In short, the court disbelieved the appellant's testimony. Appellant's effort, by this appeal to assert that these findings are erroneous, is utterly frivolous. Appellant's testimony was inherently incredible. He admitted he had told the attorney he participated in abducting the victim, but now tried to testify he had done no such thing. Obviously he drove the car. He returned the second time to the murder scene, when Antone was finished off. While he was undertaking to prove that the attorney improperly advised him, yet he would not allow his present attorney to ask the lawyer under attack whether appellant had admitted to him that he had participated in the attack; — he asserted his privilege, so his counsel below had to withdraw the question.
It is plain that this case does not merit the extensive discussion it has received here. A brief order reciting that the judgment must be affirmed because the court simply found the facts against appellant, on overwhelming evidence against him, should suffice. We have taken pains here to set forth the facts more fully because we think it appropriate, by so doing, to demonstrate how the provisions of Title 28 § 2255 can be abused, and judicial processes perverted by the irresponsible use of a well-oiled typewriter and an uninhibited willingness to improvise a story.
A busy trial court was required to put off pressing cases properly before it to grant a hearing on a petition fabricated by appellant with the aid of some Leaven-worth cell-mates. Appellant had to be transferred, under guard, from Leaven-worth to Phoenix and return. An outrageously frivolous appeal such as this, obviously taken in bad faith, should not be allowed to take up the time of a court like this one, swamped with pressing business.
Cases similar to this are currently flooding the courts by the hundreds. This is not an isolated instance of the abuse of § 2255, although candor compels us to say we cannot recall one quite so outrageous as this one. A day to day observation of these cases, as currently proliferated in sundry penitentiaries,5 suggests the need to build into § 2255 some safeguards to protect the courts against the abuse of their processes which persons like this appellant are now enabled to perpetrate.
The order is affirmed.
"We all got out of the car and proceeded to beat Antone, kicking him and hitting him with our fists. While Antone was on the ground, we pulled his clothes off and I remember taking my pocket knife and cutting Antone's pants into."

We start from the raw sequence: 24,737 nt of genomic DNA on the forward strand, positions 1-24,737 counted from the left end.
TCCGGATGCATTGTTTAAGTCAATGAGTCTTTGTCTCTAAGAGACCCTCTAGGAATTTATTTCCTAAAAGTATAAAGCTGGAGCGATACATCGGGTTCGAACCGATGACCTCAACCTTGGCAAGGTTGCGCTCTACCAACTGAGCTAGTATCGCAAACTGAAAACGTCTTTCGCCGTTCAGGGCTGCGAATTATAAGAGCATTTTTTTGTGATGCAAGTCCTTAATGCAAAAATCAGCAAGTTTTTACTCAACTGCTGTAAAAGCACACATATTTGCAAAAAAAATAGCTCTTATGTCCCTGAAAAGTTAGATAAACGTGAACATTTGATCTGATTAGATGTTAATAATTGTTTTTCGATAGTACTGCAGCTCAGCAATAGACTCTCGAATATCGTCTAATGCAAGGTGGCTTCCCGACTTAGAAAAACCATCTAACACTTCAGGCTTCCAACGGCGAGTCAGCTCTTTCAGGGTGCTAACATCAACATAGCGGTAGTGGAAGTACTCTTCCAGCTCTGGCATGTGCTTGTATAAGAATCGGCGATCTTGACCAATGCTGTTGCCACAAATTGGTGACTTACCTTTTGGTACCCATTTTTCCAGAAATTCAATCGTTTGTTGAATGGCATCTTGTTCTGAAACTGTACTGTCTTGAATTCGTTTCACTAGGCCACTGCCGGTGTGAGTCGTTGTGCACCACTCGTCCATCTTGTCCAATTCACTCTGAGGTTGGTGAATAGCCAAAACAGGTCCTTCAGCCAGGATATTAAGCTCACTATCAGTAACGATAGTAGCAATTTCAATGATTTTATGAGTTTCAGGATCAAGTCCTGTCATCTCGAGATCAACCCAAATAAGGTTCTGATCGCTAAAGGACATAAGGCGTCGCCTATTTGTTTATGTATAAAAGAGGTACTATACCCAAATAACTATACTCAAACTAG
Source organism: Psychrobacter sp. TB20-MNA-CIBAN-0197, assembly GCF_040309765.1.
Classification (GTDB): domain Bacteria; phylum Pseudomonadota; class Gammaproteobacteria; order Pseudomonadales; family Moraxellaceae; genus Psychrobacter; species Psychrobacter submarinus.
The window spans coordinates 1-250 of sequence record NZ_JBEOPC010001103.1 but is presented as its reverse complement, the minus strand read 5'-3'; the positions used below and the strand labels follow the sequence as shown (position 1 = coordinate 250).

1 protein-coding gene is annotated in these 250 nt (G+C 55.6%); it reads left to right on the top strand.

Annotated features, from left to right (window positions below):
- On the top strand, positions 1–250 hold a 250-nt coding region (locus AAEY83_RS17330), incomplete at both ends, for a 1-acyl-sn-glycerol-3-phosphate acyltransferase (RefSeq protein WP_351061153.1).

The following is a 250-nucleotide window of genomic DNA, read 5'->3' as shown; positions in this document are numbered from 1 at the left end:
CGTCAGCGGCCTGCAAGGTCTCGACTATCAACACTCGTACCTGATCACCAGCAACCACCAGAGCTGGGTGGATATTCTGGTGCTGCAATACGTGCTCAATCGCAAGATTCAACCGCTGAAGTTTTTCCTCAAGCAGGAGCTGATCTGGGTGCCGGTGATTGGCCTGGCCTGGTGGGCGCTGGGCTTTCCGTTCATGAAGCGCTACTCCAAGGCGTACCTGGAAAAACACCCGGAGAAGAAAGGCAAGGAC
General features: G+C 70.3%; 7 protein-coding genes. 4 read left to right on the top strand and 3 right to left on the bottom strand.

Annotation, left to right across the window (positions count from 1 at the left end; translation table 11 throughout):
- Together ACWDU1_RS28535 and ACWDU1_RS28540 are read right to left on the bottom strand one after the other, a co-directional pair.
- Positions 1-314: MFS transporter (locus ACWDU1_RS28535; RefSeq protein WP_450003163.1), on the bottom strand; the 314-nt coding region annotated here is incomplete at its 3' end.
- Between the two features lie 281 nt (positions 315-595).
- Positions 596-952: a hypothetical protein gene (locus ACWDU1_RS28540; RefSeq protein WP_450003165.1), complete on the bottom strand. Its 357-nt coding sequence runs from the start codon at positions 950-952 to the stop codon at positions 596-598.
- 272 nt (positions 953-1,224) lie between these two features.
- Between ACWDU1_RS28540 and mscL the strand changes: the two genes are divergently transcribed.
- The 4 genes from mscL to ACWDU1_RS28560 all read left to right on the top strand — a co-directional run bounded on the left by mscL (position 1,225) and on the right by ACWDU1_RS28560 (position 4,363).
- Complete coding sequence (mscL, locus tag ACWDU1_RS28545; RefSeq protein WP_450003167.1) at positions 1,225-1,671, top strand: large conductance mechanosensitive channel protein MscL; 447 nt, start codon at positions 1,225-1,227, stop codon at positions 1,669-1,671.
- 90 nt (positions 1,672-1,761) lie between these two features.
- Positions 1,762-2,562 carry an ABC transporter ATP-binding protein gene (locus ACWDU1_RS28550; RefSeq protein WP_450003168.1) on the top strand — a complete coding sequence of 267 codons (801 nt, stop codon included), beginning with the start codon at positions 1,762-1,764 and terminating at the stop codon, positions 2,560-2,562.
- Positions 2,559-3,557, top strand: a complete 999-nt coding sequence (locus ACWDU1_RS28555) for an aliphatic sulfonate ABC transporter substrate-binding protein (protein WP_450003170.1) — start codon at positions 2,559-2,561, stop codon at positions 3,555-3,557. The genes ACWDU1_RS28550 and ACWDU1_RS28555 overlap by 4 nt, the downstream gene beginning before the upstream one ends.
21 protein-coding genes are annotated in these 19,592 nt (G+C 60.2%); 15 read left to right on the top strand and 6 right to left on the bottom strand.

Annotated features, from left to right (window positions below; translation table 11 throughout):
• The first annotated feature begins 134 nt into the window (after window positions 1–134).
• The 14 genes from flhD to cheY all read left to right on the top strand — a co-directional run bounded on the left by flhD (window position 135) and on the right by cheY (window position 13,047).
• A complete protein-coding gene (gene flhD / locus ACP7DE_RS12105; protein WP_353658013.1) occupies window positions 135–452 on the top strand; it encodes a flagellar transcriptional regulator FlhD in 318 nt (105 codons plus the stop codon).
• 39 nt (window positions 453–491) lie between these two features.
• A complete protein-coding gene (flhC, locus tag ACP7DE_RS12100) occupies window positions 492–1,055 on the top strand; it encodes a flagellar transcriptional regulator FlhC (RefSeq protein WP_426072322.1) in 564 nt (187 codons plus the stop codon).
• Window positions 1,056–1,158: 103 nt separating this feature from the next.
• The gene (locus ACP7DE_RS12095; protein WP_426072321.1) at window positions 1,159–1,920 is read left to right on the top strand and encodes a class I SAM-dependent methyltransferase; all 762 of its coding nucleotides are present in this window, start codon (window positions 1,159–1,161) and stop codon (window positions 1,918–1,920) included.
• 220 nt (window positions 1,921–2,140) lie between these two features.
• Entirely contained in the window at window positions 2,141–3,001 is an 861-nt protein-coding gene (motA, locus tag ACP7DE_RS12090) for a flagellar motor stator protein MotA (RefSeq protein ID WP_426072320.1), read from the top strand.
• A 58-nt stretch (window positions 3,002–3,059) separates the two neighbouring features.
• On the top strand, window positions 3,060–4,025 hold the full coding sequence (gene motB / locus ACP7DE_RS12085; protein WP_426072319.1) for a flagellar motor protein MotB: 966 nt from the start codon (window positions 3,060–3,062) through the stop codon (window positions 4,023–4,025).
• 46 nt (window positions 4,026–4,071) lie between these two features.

"Wayne Johnson (appellant) said he was going back and cut Willard Dean Antone's sex organs off."
A further allegation was that on a date which was some five months subsequent to the imposition of the sentence, the attorney had made a sworn statement that "he did not believe the defendant * * * was guilty of murder * * * such action by said defense counsel was disgraceful and unethical, as well as depriving defendant of his Constitutional rights."
The record shows that after the guilty plea, the attorney, in an effort to minimize the sentence, arranged to have a doctor administer a "truth serum" and then interview the appellant. His attempt was to establish that this appellant had not, during the beating of Antone, done the actual cutting. Later the attorney made a sworn statement to the effect that he was convinced by the truth serum tests that appellant had not done those particular acts. He gave this statement to appellant to aid him in seeking clemency. While that statement may establish some degree of credulity in the attorney, it actually shows nothing except a continued effort on the part of the attorney to aid his client.
"Nor will allegations of incompetence or inefficiency on the part of his counsel ordinarily suffice, unless counsel's purported representation `was such as to make the trial a farce and a mockery of justice.'"
Writing of a somewhat comparable situation with respect to State prisoners, Mr. Justice Schaefer of the Supreme Court of Illinois said: "Four hundred of the total 4,400 inmates (at Joliet) own typewriters. More than 3,000 legal documents a year come from that institution." Federalism and Criminal Procedure, 70 Harv.L.Rev. 1, 22